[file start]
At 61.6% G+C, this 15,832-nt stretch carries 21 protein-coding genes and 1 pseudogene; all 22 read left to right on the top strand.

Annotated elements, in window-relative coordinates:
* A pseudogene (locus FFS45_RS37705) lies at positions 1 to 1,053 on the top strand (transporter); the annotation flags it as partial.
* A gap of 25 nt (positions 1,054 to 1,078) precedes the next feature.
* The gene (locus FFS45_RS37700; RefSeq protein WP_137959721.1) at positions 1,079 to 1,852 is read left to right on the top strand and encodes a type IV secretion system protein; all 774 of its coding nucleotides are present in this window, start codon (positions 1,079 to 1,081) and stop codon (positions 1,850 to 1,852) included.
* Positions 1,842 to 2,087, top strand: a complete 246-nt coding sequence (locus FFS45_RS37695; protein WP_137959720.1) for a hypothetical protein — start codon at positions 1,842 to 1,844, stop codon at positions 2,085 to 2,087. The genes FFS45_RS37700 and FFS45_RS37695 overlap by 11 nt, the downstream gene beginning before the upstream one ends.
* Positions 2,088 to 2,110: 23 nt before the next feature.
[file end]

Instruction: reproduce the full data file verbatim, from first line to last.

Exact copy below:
At 61.6% G+C, this 15,832-nt stretch carries 21 protein-coding genes and 1 pseudogene; all 22 read left to right on the top strand.

Annotated elements, in window-relative coordinates:
* A pseudogene (locus FFS45_RS37705) lies at positions 1 to 1,053 on the top strand (transporter); the annotation flags it as partial.
* A gap of 25 nt (positions 1,054 to 1,078) precedes the next feature.
* The gene (locus FFS45_RS37700; RefSeq protein WP_137959721.1) at positions 1,079 to 1,852 is read left to right on the top strand and encodes a type IV secretion system protein; all 774 of its coding nucleotides are present in this window, start codon (positions 1,079 to 1,081) and stop codon (positions 1,850 to 1,852) included.
* Positions 1,842 to 2,087, top strand: a complete 246-nt coding sequence (locus FFS45_RS37695; protein WP_137959720.1) for a hypothetical protein — start codon at positions 1,842 to 1,844, stop codon at positions 2,085 to 2,087. The genes FFS45_RS37700 and FFS45_RS37695 overlap by 11 nt, the downstream gene beginning before the upstream one ends.
* Positions 2,088 to 2,110: 23 nt before the next feature.